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Inside Tech Talker's Backpack: Software Roundup

Dive back into Tech Talker's backpack for Part 2 of this series on tech essentials. This time, we reveal the software Tech Talker just can't do without.

By
Eric Escobar
5-minute read
Episode #121

This week is my second episode on what's inside Tech Talker’s backpack. Last week, I revealed all the gadgets and hardware that I keep with me in my backpack.

However, this isn’t all that I carry with me. Along with great hardware and devices, I also carry an assortment of software that helps me troubleshoot, clean, organize, and stay productive on the go.

In this week’s episode we are going to dive into Tech Talker’s computer!

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As a tech expert, I’m used to often being asked by friends and family to troubleshoot and fix their computers. I’ve long since learned that carrying my own software tools with me makes my life a whole lot easier.

Virtual Machines

First and foremost are the virtual machines that I carry with me. I talked about virtual machines extensively in a previous episode where I described how and why virtual machines might be perfect for you.

I won’t go into extreme detail about that now, but in case you haven’t listened to that episode, virtual machines are basically computers within your physical computer that act like separate systems. For example you can run XP, OSX, and even Linux on a standard Windows laptop.

This is useful to me because I’ve found that every operating system has its strengths and weaknesses. Windows has a plethora of programs, Apple operating systems are great for editing video, audio, and images. Furthermore there are some great uses of Linux that Windows or Apple just can't match.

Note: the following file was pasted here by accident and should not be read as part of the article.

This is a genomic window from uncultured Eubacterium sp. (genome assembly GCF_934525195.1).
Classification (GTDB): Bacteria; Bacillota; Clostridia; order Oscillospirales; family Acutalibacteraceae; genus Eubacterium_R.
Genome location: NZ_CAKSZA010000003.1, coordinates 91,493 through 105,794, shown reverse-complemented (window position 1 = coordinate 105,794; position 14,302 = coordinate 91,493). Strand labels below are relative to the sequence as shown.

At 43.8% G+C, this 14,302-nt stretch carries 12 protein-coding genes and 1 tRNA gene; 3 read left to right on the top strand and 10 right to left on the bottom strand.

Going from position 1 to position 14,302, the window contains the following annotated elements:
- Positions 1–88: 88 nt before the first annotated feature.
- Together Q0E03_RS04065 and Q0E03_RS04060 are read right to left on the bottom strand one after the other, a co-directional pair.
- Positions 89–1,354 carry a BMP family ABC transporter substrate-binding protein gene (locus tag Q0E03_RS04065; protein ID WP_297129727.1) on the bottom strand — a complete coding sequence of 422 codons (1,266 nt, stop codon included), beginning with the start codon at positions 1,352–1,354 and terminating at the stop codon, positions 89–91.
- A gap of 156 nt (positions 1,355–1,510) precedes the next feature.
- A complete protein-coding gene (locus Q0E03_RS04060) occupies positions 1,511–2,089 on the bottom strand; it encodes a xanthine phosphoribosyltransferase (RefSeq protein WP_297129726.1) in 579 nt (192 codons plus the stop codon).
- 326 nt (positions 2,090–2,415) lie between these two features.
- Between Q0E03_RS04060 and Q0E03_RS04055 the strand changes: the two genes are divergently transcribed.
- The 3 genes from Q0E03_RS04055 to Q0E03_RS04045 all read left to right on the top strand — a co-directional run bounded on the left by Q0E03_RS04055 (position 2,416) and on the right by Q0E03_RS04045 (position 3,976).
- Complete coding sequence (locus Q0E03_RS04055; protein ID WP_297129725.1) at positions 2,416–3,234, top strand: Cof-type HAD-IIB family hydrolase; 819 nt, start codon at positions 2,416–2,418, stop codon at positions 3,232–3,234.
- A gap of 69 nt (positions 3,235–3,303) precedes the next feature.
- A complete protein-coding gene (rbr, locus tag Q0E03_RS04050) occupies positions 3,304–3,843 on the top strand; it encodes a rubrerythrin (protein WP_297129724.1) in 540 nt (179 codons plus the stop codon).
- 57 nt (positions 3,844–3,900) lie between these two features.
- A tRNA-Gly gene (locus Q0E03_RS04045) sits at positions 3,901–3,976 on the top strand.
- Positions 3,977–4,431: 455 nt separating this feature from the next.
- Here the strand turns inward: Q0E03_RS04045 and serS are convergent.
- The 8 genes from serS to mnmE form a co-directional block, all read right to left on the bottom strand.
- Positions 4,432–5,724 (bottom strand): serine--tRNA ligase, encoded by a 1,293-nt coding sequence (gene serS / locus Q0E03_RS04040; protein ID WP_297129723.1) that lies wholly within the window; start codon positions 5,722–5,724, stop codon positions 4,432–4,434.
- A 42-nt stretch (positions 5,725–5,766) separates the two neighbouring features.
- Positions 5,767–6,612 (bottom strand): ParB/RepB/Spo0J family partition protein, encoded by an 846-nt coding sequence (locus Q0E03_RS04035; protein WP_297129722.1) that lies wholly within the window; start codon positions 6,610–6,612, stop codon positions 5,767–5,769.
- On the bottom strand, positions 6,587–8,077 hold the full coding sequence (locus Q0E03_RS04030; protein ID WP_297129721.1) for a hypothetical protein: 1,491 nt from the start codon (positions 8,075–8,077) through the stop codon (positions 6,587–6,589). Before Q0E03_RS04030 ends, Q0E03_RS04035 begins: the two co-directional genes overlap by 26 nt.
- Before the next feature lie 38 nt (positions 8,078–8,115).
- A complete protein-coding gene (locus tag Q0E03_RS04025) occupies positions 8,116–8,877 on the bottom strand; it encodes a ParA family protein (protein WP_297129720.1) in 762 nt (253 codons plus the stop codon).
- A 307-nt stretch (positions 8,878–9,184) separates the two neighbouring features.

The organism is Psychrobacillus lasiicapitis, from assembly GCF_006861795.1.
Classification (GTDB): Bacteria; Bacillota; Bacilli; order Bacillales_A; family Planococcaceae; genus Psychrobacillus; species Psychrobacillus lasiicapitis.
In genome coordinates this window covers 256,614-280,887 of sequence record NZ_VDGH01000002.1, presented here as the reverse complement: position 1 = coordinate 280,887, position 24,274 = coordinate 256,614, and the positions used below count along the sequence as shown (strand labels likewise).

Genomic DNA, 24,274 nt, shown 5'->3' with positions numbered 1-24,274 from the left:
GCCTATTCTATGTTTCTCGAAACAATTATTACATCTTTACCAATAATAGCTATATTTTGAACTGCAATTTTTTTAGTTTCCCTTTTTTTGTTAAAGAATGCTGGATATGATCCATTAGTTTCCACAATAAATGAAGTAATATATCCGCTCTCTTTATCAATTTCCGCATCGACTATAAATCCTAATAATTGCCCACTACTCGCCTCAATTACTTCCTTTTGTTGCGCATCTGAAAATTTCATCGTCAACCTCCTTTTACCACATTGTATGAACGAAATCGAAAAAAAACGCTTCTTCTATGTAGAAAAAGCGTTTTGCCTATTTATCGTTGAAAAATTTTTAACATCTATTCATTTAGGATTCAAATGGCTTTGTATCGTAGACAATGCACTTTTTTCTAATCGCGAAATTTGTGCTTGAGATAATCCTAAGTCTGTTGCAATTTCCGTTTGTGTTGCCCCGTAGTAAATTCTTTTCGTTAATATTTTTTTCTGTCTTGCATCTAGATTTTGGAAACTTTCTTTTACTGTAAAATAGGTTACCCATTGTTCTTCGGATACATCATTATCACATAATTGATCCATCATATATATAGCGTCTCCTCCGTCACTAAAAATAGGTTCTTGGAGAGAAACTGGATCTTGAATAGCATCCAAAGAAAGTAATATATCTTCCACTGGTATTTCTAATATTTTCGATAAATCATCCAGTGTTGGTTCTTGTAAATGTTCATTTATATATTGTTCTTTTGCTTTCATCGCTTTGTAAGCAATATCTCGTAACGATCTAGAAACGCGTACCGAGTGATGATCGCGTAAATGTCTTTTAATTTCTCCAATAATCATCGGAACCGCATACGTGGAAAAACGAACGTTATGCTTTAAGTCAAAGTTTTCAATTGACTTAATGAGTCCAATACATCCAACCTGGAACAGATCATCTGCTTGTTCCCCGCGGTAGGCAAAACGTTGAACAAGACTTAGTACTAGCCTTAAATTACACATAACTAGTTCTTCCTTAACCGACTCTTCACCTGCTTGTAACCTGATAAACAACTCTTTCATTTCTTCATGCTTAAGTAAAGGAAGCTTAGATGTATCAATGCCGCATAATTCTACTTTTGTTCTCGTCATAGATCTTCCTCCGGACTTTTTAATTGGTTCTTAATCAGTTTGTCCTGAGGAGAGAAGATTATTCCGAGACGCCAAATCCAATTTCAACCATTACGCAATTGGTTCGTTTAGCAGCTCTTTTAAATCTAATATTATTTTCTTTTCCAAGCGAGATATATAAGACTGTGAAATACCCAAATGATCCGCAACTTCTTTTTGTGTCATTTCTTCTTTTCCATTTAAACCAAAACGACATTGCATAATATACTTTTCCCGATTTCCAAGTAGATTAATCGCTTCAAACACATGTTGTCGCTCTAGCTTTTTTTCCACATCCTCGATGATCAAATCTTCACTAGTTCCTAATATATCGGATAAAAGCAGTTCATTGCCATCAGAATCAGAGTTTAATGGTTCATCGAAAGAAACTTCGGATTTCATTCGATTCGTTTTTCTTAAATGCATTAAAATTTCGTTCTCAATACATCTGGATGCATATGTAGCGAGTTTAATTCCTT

For this reason having a handful of virtual machines allows me to have a Swiss army knife of programs suited for any job, whether that's making a quick video on iMovie, running a quick virus scan from Linux, or backing up and recovering software in Windows. Each virtual machine has its use, and luckily for me it doesn’t add any extra weight to my laptop!

Next I’m going to cover the software that I use daily.

Software Round-Up

First and foremost I use TeamViewer to troubleshoot my friends' and family members' computers remotely. This allows me to have access to their computer once they give me a one-time use password, no matter where I am. This program has saved me hours of driving across town and thousands of cell phone minutes trying to explain how to perform a certain task.

I have the app on my phone and the desktop version for my computer, so it’s always handy.

Next up is a favorite of mine, it’s Dropbox! I’m sure many of you are familiar with Dropbox, but if not, you're missing out! it is an awesome tool for keeping files synced between multiple computers, and it’s also great for sharing large files that are way too big to email. (I’m talking gigabytes here, people).

There are lots of different programs that function like Dropbox - such as Google Drive, Bittorrent Sync, and Copy.com. These offer different pricing options and features. But I’ve been with Dropbox since the beginning and I find it to be the most user-friendly tool of its kind.

Also in the realm of awesome programs is Evernote which I’ve also done a full episode on. Evernote allows me to keep reminders, to-do lists, and random thoughts, images, and pictures all beautifully organized no matter where I am.

At this point, this information probably seems like a retread of topics I’ve covered in some of my previous episodes. But here’s where that changes: My bread and butter software tool that I carry around with me is my 1990s-style CD case that contains half a dozen bootable CDs.

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About the Author

Eric Escobar

Tech Talker demystifies technology and cutting edge devices so that even the most tech illiterate can understand what's going on with their computer or gadget — and what to do when something goes wrong.